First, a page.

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Some voters say sexism less offensive than racism

  • Story Highlights
  • Clinton and Obama face sexist and racist attacks
  • Experts say subtle racism may be more dangerous than overt sexism
  • Junior Leaguers trying to focus on the issues, and not race and gender
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By Randi Kaye
CNN
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Editor's Note: CNN reached out to a group of Ohio women to get their views on the role sexism and racism are playing in the presidential race.

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Signs like this one are fueling debate on sexism and racism in the Democratic campaign.

COLUMBUS, Ohio (CNN) -- The simple fact that either Hillary Clinton, a white woman, or Barack Obama, a black man, will likely be the Democratic nominee for president is fueling a nationwide debate about how sexism and racism may shape this campaign.

At a tea party with members of Columbus, Ohio's Junior League we posed the question: Is overt sexism more acceptable than overt racism?

Voter Babette Feibel told us, "Sexism of the nature Hillary Clinton is experiencing has been around as kind of an acceptable joke for years. As far as racism, it's definitely not politically correct or acceptable."

Hillary Clinton has had to deal with plenty. At a rally, hecklers yelled to her to iron their shirts. Radio host Rush Limbaugh told listeners, "Will this country want to actually watch a woman get older before their eyes on a daily basis?"

MSNBC's Chris Matthews suggested "the reason she's a U.S. senator, the reason she's a candidate for president, the reason she may be a front-runner is her husband messed around."

Hillary Clinton's hairdos, ankles and even her cleavage have sparked discussion.

"To make it about her cleavage or fat ankles, it is ridiculous. That is offensive!" said voter Melissa Barrett Kirtley.

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Most of the junior leaguers said they thought similar attacks on Barack Obama's race would spark more outrage.

Why, then, does it appear this behavior toward Clinton is accepted?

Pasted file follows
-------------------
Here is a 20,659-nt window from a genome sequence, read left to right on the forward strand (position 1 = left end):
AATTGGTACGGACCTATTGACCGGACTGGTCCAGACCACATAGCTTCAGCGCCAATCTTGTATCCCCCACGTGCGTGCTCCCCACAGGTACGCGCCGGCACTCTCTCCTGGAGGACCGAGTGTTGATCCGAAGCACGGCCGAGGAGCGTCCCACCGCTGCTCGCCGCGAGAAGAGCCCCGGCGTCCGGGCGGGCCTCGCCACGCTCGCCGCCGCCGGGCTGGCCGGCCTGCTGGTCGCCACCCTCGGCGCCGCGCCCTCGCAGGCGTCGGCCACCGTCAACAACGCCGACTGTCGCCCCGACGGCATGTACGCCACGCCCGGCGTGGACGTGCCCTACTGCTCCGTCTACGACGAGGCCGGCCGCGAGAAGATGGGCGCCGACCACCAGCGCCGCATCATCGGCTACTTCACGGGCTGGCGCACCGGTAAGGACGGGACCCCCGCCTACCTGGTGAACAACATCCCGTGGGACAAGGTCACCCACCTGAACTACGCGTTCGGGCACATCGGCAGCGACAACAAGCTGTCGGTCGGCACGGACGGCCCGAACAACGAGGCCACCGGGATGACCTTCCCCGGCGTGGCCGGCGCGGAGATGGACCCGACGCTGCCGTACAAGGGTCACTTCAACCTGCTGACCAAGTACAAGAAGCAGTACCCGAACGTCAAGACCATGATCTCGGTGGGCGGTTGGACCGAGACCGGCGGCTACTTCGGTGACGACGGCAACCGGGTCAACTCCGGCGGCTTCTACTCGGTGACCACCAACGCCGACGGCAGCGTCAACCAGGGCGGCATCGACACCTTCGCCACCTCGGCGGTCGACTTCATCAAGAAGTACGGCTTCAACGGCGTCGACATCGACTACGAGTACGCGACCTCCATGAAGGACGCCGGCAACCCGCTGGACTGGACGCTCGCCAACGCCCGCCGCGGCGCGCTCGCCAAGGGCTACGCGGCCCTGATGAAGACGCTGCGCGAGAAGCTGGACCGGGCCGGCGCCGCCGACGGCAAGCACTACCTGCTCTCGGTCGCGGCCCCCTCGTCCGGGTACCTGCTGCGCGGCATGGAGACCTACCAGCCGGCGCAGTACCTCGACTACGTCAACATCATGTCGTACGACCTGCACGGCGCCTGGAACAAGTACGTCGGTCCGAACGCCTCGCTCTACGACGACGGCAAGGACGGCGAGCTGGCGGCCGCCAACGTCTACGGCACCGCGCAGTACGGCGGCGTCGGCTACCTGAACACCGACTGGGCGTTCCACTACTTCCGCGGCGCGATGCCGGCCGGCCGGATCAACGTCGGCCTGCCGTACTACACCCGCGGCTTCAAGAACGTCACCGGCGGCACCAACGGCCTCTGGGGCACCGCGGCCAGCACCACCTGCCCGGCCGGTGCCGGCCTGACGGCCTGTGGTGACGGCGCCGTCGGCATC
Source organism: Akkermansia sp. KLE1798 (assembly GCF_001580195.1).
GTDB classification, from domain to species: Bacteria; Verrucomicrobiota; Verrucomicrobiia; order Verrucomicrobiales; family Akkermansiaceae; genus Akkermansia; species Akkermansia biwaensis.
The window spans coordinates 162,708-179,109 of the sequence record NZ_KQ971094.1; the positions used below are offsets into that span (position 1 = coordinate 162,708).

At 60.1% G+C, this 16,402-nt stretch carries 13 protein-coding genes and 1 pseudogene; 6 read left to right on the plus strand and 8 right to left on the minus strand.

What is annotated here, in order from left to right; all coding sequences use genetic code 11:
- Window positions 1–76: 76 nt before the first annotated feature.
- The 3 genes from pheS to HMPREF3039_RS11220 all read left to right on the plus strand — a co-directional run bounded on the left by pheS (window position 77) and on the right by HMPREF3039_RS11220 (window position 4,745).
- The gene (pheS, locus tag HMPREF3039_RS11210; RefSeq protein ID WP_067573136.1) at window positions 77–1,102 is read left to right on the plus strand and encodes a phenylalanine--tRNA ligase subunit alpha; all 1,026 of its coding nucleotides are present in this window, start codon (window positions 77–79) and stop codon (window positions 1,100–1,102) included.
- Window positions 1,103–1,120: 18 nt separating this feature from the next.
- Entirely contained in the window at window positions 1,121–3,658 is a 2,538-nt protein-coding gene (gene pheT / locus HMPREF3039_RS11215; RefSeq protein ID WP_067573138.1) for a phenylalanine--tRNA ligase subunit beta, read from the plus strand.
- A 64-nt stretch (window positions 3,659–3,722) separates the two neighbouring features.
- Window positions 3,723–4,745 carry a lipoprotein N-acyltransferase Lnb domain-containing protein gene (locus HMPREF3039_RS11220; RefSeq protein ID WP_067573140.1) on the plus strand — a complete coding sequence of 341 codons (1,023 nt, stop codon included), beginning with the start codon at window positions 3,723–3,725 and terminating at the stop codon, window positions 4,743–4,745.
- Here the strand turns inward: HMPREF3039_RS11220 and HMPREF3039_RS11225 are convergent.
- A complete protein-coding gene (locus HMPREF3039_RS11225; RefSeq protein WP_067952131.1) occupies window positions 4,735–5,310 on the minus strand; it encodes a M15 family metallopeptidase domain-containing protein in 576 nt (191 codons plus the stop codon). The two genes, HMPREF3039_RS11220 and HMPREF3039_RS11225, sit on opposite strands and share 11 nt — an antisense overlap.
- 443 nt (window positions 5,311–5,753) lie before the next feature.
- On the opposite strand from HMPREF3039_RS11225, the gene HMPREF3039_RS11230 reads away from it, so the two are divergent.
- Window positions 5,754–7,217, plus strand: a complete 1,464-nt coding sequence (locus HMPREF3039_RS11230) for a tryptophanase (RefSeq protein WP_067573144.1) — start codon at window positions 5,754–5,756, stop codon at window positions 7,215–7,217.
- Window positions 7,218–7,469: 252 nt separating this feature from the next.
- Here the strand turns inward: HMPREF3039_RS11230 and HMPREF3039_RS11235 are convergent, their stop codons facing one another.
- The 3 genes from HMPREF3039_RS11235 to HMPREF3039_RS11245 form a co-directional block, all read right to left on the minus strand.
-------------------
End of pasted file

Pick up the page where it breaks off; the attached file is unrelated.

Dr. Yvonne Scrubbs-Leftwich, a former president of Black Leadership Forum and now a professor at the National Labor College, suggests racial guilt may have something do with this behavior.

"There have been enough examples now of how misguided the earlier stereotypes and characterizations of African-Americans have been so that there has been in fact some overt adjustment to how African-Americans are addressed and are verbally considered in public."

At our tea party, voter Mabel Freeman told CNN: "In this country, as awful as sexism has been, people lost their lives for civil rights."

Obama hasn't been free of jabs, a few have come his way.

He's been called a fundamentalist Muslim even though he's a Christian, and his middle name, Hussein, has been compared to Saddam Hussein.

Even Limbaugh, not playing favorites, aired a song about Obama called, "Barack the Magic Negro."

Why does it appear to be all uphill for Hillary Clinton while Barack Obama's "racial teflon," as some columnists and bloggers call it, deflects most of the comments about him?

Feminist pioneer Gloria Steinem recently wrote in a New York Times Op-Ed piece, in which she endorsed Clinton, that "gender is the most restricting force in America," not race.

Ohio voter Mary Austin Palmer agrees, "You always have to go three extra miles so that you can say I'm at least on par with you."

Online, Clinton is targeted, too. Clinton toilet brushes are being marketed as your "First Cleaning Lady" and a Clinton nutcracker is also for sale. It cracks nuts between her legs. That left the women we talked to in Ohio outraged.

And remember when the New York senator's eyes teared up in New Hampshire?

Mary Austin Palmer said if the election had been that day, she would've pulled the lever for Hillary Clinton. "They attacked her as a woman, I felt like you know, if we cry, then we are weak," she said. Asked what they thought might happen if Obama cried on the campaign trail? Voter Carolyn Pettigrew laughed, and suggested, "they would probably say he was a very sensitive male."

Still, experts warn subtle racism might be more dangerous than overt sexism.

In other words, at least the sexism is out there and Clinton can defend herself against it. With subtle racism, there's little chance. Scruggs-Leftwich warns, "The kind of offensive behavior that you recognize the minute it begins to unfold can be defended against in a very different way from the way that one has to strategize, to defend against subtle racism."

One voter says Bill Clinton's gentle reminder to voters that like Obama, Jesse Jackson won South Carolina too could be seen as subtle racism. Carolyn Pettigrew, a black woman, suggests, "that is code for reminding majority people, he is an African-American."

With more than eight months to go before the election, it's too early to know just how sexism or racism might affect the vote, but the women at the Junior League say, even though they're trying to focus on the issues, it's tough to ignore gender and race. E-mail to a friend E-mail to a friend

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